The Captioning Studio’s Mobile App Launch

The Playhouse, Canberra Theatre Centre

Tuesday 7 February 2012

I would like to acknowledge the traditional owners of the land on which we are meeting, and to pay my respects to their elders past and present.

Thank you Joy [Joy Burch, ACT Minister for the Arts and Minister Community Services] and I acknowledge your hard work in supporting people with disability and carers in the ACT.

I’d also like to recognise Shane Rattenbury, Speaker of the ACT Legislative Assembly as well as Dean Barton-Smith, Chair of the Australian Federation of Disability Organisations (AFDO).

And thank you to The Captioning Studio for having me here today to launch Go-Theatrical!

Minister Macklin is very sorry that she is unable to be here but she has asked me to convey her congratulations and thanks to you on your tremendous achievement.

If there is any need to explain why we should all be thrilled to be here this morning, it is surely best told by the people who have already experienced The Captioning Studio’s work.

Like Rosslyn Werner, a South Australian theatregoer with hearing impairment who said after seeing a GoTheatrical! captioned performance;

For the first time in years … I did not miss a single word of a performance …With the magic of captions, theatre came alive and accessible again.

Or the architect with hearing impairment, who had been to a conference:

I’m over the moon …this is the first time, believe it or not, that I’ve been in a room, a conference, a lecture theatre, a seminar, a workshop, and I’ve actually understood everything the speakers have said.

What fantastic endorsements.

And today we are taking it a step further, with The Captioning Studio’s latest development, enabling people who are deaf or hearing impaired to access live captions of theatre performances on smart phones and tablets.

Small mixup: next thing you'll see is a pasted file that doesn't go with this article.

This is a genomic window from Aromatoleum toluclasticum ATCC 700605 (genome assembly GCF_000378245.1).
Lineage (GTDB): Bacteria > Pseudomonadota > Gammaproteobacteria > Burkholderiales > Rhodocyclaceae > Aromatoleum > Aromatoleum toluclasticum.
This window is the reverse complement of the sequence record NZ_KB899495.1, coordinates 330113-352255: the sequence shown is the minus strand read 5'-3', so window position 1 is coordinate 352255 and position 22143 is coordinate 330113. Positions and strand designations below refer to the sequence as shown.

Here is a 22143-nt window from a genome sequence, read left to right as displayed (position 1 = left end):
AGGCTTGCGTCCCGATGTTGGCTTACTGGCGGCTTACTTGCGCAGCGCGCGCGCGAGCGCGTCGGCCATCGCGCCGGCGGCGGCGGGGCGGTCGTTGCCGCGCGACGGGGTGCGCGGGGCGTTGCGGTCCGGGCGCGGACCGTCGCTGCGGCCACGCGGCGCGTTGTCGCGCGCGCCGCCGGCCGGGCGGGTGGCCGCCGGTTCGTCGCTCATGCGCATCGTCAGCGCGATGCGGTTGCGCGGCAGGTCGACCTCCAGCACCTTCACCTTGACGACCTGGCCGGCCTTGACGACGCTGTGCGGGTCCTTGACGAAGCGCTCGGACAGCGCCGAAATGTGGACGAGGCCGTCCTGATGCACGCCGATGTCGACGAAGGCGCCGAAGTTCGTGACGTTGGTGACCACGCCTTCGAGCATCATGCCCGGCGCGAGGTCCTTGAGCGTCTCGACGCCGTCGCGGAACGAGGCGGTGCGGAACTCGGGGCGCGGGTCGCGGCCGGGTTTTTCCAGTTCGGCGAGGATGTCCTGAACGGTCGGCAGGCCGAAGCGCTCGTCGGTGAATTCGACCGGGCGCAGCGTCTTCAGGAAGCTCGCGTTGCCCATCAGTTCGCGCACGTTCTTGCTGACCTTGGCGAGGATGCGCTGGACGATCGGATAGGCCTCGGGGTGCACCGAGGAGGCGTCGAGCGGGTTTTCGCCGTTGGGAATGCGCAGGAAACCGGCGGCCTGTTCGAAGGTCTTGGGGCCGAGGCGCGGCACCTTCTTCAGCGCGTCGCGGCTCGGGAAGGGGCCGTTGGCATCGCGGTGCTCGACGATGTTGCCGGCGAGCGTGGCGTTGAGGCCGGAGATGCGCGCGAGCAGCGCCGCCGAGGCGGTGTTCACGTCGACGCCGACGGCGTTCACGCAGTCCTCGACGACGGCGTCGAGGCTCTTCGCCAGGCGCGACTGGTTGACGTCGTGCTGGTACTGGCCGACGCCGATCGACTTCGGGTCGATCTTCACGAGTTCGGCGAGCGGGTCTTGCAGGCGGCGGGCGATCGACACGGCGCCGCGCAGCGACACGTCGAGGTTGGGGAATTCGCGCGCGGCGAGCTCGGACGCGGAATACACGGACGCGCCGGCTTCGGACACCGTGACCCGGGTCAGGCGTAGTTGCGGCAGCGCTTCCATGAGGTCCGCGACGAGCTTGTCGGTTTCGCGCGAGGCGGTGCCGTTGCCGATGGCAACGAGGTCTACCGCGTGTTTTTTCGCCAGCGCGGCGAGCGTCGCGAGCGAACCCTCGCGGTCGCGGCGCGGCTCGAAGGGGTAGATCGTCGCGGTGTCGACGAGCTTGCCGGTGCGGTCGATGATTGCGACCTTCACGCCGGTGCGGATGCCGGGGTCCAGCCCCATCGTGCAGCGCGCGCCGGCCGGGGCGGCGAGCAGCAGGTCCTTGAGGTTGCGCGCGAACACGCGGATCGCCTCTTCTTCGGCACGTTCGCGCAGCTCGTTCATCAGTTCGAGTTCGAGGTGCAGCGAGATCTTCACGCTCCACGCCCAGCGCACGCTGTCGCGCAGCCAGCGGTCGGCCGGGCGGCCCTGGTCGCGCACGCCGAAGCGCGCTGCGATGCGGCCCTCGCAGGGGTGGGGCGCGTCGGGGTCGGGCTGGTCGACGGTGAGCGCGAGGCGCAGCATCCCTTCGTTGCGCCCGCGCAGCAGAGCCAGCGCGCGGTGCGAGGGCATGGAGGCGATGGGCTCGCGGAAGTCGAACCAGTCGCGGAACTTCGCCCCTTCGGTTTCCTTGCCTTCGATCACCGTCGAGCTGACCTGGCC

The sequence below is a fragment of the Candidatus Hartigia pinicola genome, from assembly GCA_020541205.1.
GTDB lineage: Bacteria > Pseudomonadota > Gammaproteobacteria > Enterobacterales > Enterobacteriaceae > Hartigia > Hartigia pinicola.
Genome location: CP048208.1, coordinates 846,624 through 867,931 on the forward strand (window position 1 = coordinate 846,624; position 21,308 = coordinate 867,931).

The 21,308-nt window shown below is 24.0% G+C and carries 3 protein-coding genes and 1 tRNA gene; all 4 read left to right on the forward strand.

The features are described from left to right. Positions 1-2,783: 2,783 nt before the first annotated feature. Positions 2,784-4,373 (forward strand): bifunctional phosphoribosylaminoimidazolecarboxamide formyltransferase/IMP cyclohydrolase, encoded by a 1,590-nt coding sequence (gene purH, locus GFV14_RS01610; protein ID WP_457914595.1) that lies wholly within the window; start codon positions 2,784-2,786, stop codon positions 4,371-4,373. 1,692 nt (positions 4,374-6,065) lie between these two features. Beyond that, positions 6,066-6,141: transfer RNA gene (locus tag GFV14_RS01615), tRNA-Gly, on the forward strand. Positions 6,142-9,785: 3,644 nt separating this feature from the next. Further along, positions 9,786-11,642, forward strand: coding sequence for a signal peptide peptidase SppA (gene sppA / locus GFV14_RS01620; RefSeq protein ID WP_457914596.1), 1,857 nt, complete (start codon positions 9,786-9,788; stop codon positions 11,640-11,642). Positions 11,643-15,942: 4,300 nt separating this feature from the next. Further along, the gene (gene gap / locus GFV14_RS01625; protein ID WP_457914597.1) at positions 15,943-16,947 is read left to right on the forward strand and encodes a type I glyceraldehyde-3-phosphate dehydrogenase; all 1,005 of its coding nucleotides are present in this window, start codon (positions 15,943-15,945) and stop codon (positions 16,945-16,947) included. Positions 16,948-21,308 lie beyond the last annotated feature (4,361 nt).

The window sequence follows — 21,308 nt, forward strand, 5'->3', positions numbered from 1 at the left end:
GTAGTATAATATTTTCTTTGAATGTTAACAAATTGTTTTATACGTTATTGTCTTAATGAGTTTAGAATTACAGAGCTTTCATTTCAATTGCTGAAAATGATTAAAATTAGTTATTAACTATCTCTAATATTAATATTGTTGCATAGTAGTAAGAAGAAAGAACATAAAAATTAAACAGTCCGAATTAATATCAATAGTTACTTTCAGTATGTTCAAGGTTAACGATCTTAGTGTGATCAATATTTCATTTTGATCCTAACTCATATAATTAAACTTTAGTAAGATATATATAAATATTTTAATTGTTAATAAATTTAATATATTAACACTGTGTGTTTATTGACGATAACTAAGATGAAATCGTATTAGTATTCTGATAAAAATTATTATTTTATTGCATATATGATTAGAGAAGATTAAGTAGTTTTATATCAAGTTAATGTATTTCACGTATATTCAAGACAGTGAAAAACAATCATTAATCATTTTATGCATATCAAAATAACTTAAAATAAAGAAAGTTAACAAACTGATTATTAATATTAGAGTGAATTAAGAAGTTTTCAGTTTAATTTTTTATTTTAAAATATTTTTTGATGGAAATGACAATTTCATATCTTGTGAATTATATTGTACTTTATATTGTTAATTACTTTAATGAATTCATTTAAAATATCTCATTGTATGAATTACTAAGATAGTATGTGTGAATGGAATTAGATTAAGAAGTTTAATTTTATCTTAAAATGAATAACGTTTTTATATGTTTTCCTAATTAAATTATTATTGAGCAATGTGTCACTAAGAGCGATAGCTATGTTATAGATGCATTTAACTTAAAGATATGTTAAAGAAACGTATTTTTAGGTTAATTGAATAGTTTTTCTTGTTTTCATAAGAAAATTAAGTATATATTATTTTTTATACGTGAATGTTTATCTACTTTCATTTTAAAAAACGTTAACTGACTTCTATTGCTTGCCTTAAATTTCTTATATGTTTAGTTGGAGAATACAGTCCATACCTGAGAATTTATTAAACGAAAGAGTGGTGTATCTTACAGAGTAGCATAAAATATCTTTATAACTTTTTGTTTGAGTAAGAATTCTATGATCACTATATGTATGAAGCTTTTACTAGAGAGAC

Technology like this builds on the Australian Government’s commitment to ensure that all Australians can participate in our community.

That disability must not be a barrier to being included.

The ideal of an inclusive society is one we should all embrace.

But having an ideal is one thing.

We need the sorts of practical measures that we are launching today to make it happen.

That is why I am particularly pleased to be associated with fantastic developments like the Go-Theatrical! app.

It is why the Government has committed to funding, some $500,000, to improve access to cinemas for people who are visually or hearing impaired.

This will mean captions and audio description are available on 242 screens in cinemas around the country by the end of 2014.

Similarly, it is why we have provided $1 million for playback devices, DAISY players and audio navigators, to be made available for loan to people with print disability through public libraries across Australia.

The goal of effective, practical reform for people with disability has driven the historic reforms that marked last year as a watershed one for people with disability in our country.

Our government announced we would begin preparing for a National Disability Insurance Scheme.

This is a truly historic initiative.

The Prime Minister described it as a scheme that will stand alongside Medicare and the age pension as a fundamental strand of Australia’s social compact.

We committed immediately to lay the foundations for the new scheme.